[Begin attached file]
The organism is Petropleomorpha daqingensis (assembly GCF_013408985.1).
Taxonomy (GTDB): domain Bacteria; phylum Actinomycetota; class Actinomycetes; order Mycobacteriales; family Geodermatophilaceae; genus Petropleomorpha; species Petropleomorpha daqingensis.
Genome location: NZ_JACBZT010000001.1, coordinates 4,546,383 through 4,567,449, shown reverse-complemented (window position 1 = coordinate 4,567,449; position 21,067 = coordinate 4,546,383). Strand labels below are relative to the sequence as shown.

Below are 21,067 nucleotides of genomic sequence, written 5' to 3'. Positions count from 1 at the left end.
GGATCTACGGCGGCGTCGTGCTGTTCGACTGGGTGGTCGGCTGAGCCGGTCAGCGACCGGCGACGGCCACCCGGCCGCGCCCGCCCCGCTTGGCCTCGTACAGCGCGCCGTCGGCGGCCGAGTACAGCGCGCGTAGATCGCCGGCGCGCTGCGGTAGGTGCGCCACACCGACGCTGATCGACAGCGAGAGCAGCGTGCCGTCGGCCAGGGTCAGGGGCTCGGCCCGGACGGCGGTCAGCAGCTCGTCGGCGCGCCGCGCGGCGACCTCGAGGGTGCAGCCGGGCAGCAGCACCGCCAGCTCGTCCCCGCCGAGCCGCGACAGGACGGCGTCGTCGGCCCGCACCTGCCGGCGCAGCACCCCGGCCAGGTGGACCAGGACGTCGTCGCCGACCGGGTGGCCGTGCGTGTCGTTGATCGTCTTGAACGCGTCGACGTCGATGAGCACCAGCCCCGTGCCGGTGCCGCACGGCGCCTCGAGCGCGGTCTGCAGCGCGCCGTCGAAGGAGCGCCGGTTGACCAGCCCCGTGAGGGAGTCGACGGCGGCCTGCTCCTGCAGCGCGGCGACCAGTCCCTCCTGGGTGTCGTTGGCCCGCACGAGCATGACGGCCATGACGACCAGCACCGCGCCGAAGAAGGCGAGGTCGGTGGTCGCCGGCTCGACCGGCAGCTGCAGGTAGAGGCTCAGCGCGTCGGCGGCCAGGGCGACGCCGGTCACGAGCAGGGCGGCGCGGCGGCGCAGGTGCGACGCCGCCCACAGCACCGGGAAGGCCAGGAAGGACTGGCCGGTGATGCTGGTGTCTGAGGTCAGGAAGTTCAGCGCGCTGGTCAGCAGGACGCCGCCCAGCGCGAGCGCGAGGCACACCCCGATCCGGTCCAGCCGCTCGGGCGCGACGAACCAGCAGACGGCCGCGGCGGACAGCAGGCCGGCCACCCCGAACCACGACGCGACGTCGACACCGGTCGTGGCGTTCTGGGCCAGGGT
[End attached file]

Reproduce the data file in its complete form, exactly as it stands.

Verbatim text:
The organism is Petropleomorpha daqingensis (assembly GCF_013408985.1).
Taxonomy (GTDB): domain Bacteria; phylum Actinomycetota; class Actinomycetes; order Mycobacteriales; family Geodermatophilaceae; genus Petropleomorpha; species Petropleomorpha daqingensis.
Genome location: NZ_JACBZT010000001.1, coordinates 4,546,383 through 4,567,449, shown reverse-complemented (window position 1 = coordinate 4,567,449; position 21,067 = coordinate 4,546,383). Strand labels below are relative to the sequence as shown.

Below are 21,067 nucleotides of genomic sequence, written 5' to 3'. Positions count from 1 at the left end.
GGATCTACGGCGGCGTCGTGCTGTTCGACTGGGTGGTCGGCTGAGCCGGTCAGCGACCGGCGACGGCCACCCGGCCGCGCCCGCCCCGCTTGGCCTCGTACAGCGCGCCGTCGGCGGCCGAGTACAGCGCGCGTAGATCGCCGGCGCGCTGCGGTAGGTGCGCCACACCGACGCTGATCGACAGCGAGAGCAGCGTGCCGTCGGCCAGGGTCAGGGGCTCGGCCCGGACGGCGGTCAGCAGCTCGTCGGCGCGCCGCGCGGCGACCTCGAGGGTGCAGCCGGGCAGCAGCACCGCCAGCTCGTCCCCGCCGAGCCGCGACAGGACGGCGTCGTCGGCCCGCACCTGCCGGCGCAGCACCCCGGCCAGGTGGACCAGGACGTCGTCGCCGACCGGGTGGCCGTGCGTGTCGTTGATCGTCTTGAACGCGTCGACGTCGATGAGCACCAGCCCCGTGCCGGTGCCGCACGGCGCCTCGAGCGCGGTCTGCAGCGCGCCGTCGAAGGAGCGCCGGTTGACCAGCCCCGTGAGGGAGTCGACGGCGGCCTGCTCCTGCAGCGCGGCGACCAGTCCCTCCTGGGTGTCGTTGGCCCGCACGAGCATGACGGCCATGACGACCAGCACCGCGCCGAAGAAGGCGAGGTCGGTGGTCGCCGGCTCGACCGGCAGCTGCAGGTAGAGGCTCAGCGCGTCGGCGGCCAGGGCGACGCCGGTCACGAGCAGGGCGGCGCGGCGGCGCAGGTGCGACGCCGCCCACAGCACCGGGAAGGCCAGGAAGGACTGGCCGGTGATGCTGGTGTCTGAGGTCAGGAAGTTCAGCGCGCTGGTCAGCAGGACGCCGCCCAGCGCGAGCGCGAGGCACACCCCGATCCGGTCCAGCCGCTCGGGCGCGACGAACCAGCAGACGGCCGCGGCGGACAGCAGGCCGGCCACCCCGAACCACGACGCGACGTCGACACCGGTCGTGGCGTTCTGGGCCAGGGT